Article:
Paul Elliott’s review published on Letterboxd:
Paul Newman provides an outstanding portrayal of Hud Bannon, a wholly self-serving character in this emotionally powerful revisionist western from director Martin Ritt, that's gorgeously shot in very bleak and almost compassionless monochrome.
The storyline tags along after Hud and chronicles his cruel and womanising ways contrasted with the committed and diligence his father Homer Bannon shows to his work as an honourable Texas rancher.
Melvyn Douglas plays Homer with a generous understatement, and the film features a continual chronic tension between father and son spurred on by some tragic circumstances. These force their way through the narrative as Hud’s volatile nature contributes to delivering a sneering commentary on a broad array of generational differences. Based on Larry McMurtry's inaugural novel Horseman, Pass By, it's received a careful and intelligent adaptation by Irving Ravetch and Harriet Frank Jr.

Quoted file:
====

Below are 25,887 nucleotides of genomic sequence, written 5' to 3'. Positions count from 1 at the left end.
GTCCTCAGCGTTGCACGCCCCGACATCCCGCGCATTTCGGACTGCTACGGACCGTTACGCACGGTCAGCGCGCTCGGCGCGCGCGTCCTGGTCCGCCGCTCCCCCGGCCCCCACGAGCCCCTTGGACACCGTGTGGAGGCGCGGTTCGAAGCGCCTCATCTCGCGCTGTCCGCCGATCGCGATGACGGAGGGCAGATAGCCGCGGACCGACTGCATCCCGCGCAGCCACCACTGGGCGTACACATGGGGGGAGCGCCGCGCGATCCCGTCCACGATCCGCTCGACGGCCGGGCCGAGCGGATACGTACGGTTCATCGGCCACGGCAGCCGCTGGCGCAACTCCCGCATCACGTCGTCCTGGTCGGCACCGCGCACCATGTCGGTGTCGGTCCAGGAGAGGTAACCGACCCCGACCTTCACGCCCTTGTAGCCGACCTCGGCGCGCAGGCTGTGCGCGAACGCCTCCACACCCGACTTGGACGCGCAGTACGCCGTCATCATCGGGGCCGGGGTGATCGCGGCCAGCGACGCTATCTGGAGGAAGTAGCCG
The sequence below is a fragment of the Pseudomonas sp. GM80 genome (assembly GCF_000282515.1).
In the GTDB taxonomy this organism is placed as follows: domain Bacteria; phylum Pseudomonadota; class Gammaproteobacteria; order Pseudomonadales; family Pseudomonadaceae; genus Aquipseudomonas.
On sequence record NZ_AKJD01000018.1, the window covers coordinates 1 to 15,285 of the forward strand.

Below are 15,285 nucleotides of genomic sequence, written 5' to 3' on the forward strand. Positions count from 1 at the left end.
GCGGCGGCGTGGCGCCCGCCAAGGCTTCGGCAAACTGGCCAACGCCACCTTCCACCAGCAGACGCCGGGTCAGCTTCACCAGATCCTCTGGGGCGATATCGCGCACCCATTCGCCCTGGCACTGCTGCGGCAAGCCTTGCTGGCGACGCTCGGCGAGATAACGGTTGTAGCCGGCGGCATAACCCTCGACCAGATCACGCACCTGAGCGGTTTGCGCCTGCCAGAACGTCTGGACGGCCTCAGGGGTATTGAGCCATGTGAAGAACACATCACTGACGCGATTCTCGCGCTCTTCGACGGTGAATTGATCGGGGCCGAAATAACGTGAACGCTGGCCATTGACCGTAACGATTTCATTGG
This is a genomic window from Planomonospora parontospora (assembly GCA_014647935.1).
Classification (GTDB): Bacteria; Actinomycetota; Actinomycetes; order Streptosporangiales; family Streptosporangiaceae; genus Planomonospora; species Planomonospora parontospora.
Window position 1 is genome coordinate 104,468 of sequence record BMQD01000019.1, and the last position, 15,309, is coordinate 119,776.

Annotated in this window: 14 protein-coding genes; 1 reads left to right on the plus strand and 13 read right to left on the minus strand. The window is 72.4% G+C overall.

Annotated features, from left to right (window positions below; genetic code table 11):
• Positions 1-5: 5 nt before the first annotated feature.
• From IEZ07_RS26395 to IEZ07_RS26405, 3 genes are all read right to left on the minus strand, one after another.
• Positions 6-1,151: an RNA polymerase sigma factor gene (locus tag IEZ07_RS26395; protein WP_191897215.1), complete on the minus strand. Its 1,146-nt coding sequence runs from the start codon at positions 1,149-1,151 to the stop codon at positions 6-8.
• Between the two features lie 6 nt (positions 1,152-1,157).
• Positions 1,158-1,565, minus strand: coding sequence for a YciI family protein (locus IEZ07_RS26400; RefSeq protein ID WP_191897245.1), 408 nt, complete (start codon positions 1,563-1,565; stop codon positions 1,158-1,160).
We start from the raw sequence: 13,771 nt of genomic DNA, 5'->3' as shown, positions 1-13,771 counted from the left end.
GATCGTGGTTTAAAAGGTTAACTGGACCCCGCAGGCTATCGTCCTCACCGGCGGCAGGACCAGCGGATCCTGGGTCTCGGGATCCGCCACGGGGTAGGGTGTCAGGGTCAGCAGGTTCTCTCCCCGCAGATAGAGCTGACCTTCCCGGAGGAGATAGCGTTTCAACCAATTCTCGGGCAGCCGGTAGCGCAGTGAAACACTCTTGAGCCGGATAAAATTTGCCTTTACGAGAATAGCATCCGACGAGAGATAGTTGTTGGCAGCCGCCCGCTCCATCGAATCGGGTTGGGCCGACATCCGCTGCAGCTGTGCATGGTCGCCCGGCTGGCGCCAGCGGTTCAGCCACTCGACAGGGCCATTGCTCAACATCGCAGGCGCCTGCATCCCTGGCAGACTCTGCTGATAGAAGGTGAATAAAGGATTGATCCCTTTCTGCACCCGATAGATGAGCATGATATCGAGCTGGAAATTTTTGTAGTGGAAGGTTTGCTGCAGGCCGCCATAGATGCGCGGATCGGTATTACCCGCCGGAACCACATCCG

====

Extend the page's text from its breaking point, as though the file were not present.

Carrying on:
The cinematography from James Wong Howe takes possession of some powerful moments as an outbreak of foot-and-mouth disease amongst the family's livestock ends up putting the cattle ranch in trouble. It's a beautifully told tale of moral degradation set in the modern West and features impeccable performances by all, especially Patricia Neal as Alma Brown the family housekeeper.